Imagine you are a tourist in Warsaw and have booked a bus
tour to see some amazing attraction just outside of town. The
bus first drives around town for a while (a *long*
while, since Warsaw is a big city) picking up people at their
respective hotels. It then proceeds to the amazing attraction,
and after a few hours goes back into the city, again driving to
each hotel, this time to drop people off.

For some reason, whenever you do this, your hotel is always
the first to be visited for pickup, and the last to be visited
for dropoff, meaning that you have to suffer through two
not-so-amazing sightseeing tours of all the local hotels. This
is clearly not what you want to do (unless for some reason you
are *really* into hotels), so let’s fix it. We will
develop some software to enable the sightseeing company to
route its bus tours more fairly—though it may sometimes mean
longer total distance for everyone, but fair is fair,
right?

For this problem, there is a starting location (the
sightseeing company headquarters), $h$ hotels that need to be visited for
pickups and dropoffs, and a destination location (the amazing
attraction). We need to find a route that goes from the
headquarters, through all the hotels, to the attraction, then
back through all the hotels again (possibly in a different
order), and finally back to the headquarters. In order to
guarantee that none of the tourists (and, in particular,
*you*) are forced to suffer through two full tours of
the hotels, we require that every hotel that is visited among
the first $\lfloor h/2 \rfloor
$ hotels on the way to the attraction is also visited
among the first $\lfloor h/2
\rfloor $ hotels on the way back. Subject to these
restrictions, we would like to make the complete bus tour as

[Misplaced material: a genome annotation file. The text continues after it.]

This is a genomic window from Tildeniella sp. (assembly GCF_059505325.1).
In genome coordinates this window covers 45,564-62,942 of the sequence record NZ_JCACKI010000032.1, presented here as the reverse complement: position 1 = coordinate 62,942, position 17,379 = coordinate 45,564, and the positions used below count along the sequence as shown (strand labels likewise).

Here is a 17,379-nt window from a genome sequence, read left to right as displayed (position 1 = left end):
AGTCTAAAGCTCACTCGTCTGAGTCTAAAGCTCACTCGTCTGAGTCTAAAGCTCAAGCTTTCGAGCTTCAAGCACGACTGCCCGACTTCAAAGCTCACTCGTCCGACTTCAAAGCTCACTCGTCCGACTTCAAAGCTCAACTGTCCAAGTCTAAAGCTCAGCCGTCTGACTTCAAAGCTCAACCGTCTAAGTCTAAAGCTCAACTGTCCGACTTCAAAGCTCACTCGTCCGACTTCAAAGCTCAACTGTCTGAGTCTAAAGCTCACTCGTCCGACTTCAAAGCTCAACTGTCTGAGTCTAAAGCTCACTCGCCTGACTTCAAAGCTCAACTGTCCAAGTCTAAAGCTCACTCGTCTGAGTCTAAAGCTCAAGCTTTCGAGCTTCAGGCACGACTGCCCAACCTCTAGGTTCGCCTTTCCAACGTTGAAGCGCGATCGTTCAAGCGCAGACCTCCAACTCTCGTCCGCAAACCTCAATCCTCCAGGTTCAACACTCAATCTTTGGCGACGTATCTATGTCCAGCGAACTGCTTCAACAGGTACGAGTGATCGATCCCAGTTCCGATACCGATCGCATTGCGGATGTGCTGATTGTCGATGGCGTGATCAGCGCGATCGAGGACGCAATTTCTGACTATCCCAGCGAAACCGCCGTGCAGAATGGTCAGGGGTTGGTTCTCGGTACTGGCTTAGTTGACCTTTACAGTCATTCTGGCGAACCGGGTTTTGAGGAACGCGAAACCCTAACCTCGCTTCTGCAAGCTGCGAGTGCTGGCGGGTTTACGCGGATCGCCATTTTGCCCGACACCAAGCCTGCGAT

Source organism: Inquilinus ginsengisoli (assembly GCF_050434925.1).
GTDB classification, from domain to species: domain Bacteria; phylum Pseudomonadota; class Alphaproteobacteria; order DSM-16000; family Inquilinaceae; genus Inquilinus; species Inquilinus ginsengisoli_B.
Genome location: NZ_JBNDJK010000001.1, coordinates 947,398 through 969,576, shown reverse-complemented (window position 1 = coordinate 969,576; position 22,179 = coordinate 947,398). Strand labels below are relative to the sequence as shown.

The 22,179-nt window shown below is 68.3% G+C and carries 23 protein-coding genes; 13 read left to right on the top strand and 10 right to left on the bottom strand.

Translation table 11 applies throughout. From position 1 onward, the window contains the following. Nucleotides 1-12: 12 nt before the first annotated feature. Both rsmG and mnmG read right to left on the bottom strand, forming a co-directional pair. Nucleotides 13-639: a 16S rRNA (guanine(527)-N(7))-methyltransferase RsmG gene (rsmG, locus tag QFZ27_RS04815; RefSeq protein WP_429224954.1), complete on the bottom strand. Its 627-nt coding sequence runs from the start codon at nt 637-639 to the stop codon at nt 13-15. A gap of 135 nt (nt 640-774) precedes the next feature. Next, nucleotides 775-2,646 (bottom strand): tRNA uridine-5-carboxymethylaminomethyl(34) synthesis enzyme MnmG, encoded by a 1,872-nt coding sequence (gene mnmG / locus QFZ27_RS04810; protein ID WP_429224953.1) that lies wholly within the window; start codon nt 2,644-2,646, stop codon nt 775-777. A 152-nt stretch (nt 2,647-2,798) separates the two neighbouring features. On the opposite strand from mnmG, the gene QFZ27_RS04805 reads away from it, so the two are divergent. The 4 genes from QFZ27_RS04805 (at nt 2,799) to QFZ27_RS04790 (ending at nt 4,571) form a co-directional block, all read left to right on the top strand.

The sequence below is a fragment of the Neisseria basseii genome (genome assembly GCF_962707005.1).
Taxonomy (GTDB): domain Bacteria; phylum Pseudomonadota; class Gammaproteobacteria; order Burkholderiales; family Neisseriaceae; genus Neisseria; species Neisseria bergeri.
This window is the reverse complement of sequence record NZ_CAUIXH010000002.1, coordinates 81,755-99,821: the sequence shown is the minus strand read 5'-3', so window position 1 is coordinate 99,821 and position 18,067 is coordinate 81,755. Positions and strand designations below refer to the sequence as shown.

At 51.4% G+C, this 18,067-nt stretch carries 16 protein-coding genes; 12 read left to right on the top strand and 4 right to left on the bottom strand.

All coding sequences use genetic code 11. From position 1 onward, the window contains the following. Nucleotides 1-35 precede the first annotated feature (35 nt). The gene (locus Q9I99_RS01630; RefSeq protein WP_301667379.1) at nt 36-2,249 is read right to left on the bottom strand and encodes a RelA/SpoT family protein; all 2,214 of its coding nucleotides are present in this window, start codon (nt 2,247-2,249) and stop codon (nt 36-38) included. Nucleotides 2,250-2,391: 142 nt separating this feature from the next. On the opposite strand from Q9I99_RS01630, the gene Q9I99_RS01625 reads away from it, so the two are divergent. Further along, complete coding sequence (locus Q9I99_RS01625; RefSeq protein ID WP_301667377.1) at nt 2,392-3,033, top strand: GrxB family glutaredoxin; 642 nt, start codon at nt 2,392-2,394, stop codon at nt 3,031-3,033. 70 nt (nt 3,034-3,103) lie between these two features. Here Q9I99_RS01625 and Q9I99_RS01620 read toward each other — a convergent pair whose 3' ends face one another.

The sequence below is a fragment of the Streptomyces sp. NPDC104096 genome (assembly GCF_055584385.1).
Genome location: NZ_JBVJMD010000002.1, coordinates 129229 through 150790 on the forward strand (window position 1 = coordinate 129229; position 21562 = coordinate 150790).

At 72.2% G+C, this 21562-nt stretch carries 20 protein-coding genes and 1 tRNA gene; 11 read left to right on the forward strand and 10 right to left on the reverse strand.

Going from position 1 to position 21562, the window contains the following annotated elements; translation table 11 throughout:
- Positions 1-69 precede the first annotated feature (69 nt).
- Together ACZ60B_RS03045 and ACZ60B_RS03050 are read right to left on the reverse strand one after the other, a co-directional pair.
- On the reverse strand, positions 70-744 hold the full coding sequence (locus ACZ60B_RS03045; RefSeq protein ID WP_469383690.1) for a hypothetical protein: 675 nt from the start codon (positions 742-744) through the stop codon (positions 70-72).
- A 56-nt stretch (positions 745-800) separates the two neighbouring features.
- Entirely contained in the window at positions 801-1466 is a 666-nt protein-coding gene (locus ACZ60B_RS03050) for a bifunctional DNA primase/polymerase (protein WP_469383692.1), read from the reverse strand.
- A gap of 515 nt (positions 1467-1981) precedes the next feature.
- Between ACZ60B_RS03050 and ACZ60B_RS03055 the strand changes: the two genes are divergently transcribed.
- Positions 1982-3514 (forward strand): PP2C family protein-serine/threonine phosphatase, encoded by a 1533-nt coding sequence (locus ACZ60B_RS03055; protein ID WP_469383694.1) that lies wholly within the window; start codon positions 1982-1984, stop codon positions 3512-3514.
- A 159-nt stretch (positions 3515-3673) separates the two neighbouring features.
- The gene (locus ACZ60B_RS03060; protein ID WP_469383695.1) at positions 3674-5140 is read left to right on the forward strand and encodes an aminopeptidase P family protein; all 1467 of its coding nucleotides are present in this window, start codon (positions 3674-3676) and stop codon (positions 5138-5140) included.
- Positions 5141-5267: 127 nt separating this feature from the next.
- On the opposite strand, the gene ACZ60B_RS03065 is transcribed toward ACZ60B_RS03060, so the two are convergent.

short as possible. Note that these restrictions may force the
bus to drive past a hotel without stopping there (this is not
considered visiting) and then visit it later, as illustrated in
the first sample input.

The first line of each test case consists of two integers $n$ and $m$ satisfying $3 \le n \le 20$ and $2 \le m$, where $n$ is the number of locations (hotels, headquarters, attraction) and $m$ is the number of pairs of locations between which the bus can travel.

The $n$ different locations are numbered from $0$ to $n-1$, where $0$ is the headquarters, $1$ through $n-2$ are the hotels, and $n-1$ is the attraction. Assume that there is at most one direct connection between any pair of locations and it is possible to travel from any location to any other location (but not necessarily directly).

Following the first line are $m$ lines, each containing three integers $u$, $v$, and $t$ such that $0 \le u, v \le n-1$, $u \ne v$, $1 \le t \le 3600$, indicating that the bus can go directly between locations $u$ and $v$ in $t$ seconds (in either direction).

For each test case, display the case number and the time in seconds of the shortest possible tour.

Sample Input 1 | Sample Output 1 |
---|---|

5 4 0 1 10 1 2 20 2 3 30 3 4 40 4 6 0 1 1 0 2 1 0 3 1 1 2 1 1 3 1 2 3 1 |
Case 1: 300 Case 2: 6 |